You probably have thought that a website is simply a collection of text, images, videos, icons, and links. You are almost right. But before a website goes live, it undergoes technical and content development processes.
This post will focus on the structure of a website specifically content management.
There could be some instances where you feel as though a website is giving you enough information in a single page. You also may have encountered websites that look cluttered with all of the elements fused together in a disorganized manner. If you plan to put up website for your business, it is best to plan how it will look like. And before it goes live, we recommend evaluating how the contents are structured. Here are some tips to do that.
Image quality. Using clear images is important especially if you are selling physical products. Visitors would want to see quality images so they will know what they are getting into. Aside from product-related images, your business name and any identifying images on the different sections of your websites should be clear as well.
Your homepage. Your website’s homepage is the most common page your visitors may land on. Because of this, your homepage should contain the keywords that visitors used to search for you. The text should be concise enough to capture the products, the services, and other information relevant to your website. The homepage should present links or paths to the different sections of your website.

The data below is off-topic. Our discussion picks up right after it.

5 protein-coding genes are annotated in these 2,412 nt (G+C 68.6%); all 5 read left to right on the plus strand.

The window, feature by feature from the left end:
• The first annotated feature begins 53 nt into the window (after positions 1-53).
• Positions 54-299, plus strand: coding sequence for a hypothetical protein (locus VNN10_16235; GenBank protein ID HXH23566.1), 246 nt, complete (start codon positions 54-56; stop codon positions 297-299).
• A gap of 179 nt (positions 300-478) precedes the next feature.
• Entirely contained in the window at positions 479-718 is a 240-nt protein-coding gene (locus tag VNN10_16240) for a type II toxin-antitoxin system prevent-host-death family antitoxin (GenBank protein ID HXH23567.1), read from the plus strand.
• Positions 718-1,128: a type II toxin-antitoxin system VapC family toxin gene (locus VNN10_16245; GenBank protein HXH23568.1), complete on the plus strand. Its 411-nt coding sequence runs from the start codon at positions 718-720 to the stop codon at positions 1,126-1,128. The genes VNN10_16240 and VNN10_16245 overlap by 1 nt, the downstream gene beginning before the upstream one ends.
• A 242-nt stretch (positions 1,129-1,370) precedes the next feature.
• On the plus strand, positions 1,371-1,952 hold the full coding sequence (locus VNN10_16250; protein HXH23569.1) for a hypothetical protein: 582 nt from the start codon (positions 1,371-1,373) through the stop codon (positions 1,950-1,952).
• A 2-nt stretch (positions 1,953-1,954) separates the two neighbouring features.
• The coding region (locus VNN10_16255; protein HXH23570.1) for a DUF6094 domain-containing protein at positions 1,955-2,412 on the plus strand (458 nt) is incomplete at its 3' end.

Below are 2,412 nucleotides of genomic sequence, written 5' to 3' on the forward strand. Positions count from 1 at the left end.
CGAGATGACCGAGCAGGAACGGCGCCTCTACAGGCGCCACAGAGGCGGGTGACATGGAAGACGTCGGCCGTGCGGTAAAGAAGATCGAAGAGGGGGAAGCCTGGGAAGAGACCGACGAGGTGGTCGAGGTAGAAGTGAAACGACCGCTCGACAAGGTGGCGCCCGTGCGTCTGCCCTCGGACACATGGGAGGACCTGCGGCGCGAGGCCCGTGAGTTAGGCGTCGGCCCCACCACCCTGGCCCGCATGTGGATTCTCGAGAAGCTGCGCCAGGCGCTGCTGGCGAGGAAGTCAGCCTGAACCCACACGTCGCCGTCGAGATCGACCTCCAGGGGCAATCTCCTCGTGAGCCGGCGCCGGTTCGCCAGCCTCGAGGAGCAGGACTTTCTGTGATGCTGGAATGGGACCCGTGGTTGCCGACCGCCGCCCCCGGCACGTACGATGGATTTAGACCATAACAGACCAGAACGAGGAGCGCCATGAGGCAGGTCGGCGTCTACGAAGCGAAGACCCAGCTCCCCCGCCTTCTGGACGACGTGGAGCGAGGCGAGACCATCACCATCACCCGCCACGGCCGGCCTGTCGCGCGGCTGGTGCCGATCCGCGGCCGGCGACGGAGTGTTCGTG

Your theme. This is something that you need to choose and should be related to your line of business. Included are the colors, the icon arrangement, link visibility, and how organized the contents are presented. If you plan to use a pre-existing template, make sure that it has the ability to support the different features you want in a website.
Your contact details. Are the communication lines easy to find? Are they located in every page where customers can just contact you if they happen to like and want to buy something? How many contact options are listed? Are all of these up to date? If not, make sure that these are updated. Depending on your ability to finance communication, seek to cover all types of communication channels like email, snail mail, live chat, phone, and cell phone.
Forms. Visitors will have a lot of questions and you would not want to end up answering phone calls all day. Do you have a form that allows visitors to get in touch? Is it easily seen? If not, where can you reposition it? What information is in the form? Are the instructions for filling it in pretty clear? What is the turnaround time for product-related questions?
Product/Service and Information pages. The bulk of your website will be pages that contain product information, service information or other pages that contain company information, business news, or press releases. Make sure that the contents are presented in a concise manner and that consumers are not given a difficult time finding the necessary information across these pages.